“I think he’s got a pretty easy hand in terms of what you try and do with a State of the Union,” says Wehner, the former Bush aide. “One is you portray your case and your agenda as reasonable and responsible. And then what you try and do is put your opponents in a box, which is to portray them as extreme, as reckless, as irresponsible and radical if they oppose you. The advantage Joe Biden has is the party opposing him is in many respects, reckless, irresponsible and extreme.”
The State of the Union, by its very structure, encourages the president to strike a magnanimous tone. Though the address doesn’t command as large a national television audience as it once did, the viewership remains far larger than for a president’s typical appearance. Like football announcers at the Super Bowl, presidents and their teams recognize that in the State of the Union their audience includes viewers who don’t usually pay much attention to what they do and might be tuning in just this one time a year.
“Clearly they are not speaking to Congress, they are speaking to the public — and they are speaking to a bigger audience than they normally have,” said George C. Edwards III, a professor of political science emeritus at Texas A& M who studies presidential rhetoric. “They want to present themselves as statemen, clearly. … They want to be above the political fray; they don’t want to be just a politician.”
The first State of the Union after losing control of one or both chambers is always difficult for a president. Divided government reduces their ability to advance their legislative priorities and exposes them to combative Congressional investigations. The physical presence of a House Speaker from the other party sitting behind him reminds each president that he no longer holds unqualified control of the legislative agenda or the political spotlight.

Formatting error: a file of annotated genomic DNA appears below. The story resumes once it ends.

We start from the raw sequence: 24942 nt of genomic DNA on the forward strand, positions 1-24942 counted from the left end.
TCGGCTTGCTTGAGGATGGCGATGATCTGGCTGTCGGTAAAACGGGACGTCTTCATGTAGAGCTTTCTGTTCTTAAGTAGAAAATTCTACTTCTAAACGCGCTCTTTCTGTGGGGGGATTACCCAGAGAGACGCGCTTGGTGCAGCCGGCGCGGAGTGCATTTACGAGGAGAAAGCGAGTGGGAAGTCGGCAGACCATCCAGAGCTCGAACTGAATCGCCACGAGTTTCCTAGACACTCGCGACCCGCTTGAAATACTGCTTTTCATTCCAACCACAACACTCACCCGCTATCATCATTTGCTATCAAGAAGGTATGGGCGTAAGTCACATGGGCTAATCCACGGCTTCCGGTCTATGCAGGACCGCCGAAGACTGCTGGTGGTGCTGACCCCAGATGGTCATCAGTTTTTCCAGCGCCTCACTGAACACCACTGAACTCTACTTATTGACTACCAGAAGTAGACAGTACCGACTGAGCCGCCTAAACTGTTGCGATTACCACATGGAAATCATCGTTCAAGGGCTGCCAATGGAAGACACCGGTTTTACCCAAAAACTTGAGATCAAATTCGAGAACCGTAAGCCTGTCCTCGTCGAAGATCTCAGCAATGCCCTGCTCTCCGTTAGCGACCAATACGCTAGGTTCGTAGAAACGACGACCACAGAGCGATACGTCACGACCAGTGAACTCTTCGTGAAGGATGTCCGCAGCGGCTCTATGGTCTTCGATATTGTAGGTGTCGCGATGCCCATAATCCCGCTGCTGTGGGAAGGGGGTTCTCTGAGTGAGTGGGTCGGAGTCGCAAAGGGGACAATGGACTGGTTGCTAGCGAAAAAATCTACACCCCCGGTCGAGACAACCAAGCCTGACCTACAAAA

Clinton, for instance, seemed so rattled by his losses in 1994 that he delivered a meandering, nearly 90-minute speech that continued for a full 23 paragraphs even after he finally announced, “Well, my fellow Americans, that’s my agenda for America’s future.” As I wrote at the time, Clinton “seemed reluctant to leave the podium — as if he recognized that once he ceded the stage, the political initiative would return to the man sitting behind him, House Speaker Newt Gingrich of Georgia.”
But, while it might have been through gritted teeth, Obama, Bush and Clinton all held to the “statesman” posture by explicitly congratulating the new majority from the other party early in their first post-loss State of the Union. Bush was the most elaborately gracious, noting that Democratic Rep. Nancy Pelosi, sitting behind him, had just become the House’s first female speaker. In the very first line of his 2007 State of the Union address (after losing control of both the House and Senate in 2006), Bush declared: “Tonight, I have a high privilege and distinct honor of my own — as the first president to begin the State of the Union message with these words: Madam Speaker.”
Obama, Bush and Clinton also explicitly courted the voters who had just rejected their party in the previous election. For each, that effort began long before the speech: in press conferences immediately after their midterm losses, Bush described the 2006 results as a “thumpin'” while Obama referred to the 2010 GOP sweep as a “shellacking.”
In the State of the Union itself, each of them sought to reassure dissatisfied voters that he heard their message. In his 1995 address, Clinton framed the GOP sweep the previous fall (which carried them to majorities in both the House and Senate) as an extension of the demand for change that powered his victory two years earlier. In both those elections, Clinton declared, “I must say … we didn’t hear America singing, we heard America shouting. And now all of us, Republicans and Democrats alike, must say: We hear you. We will work together.”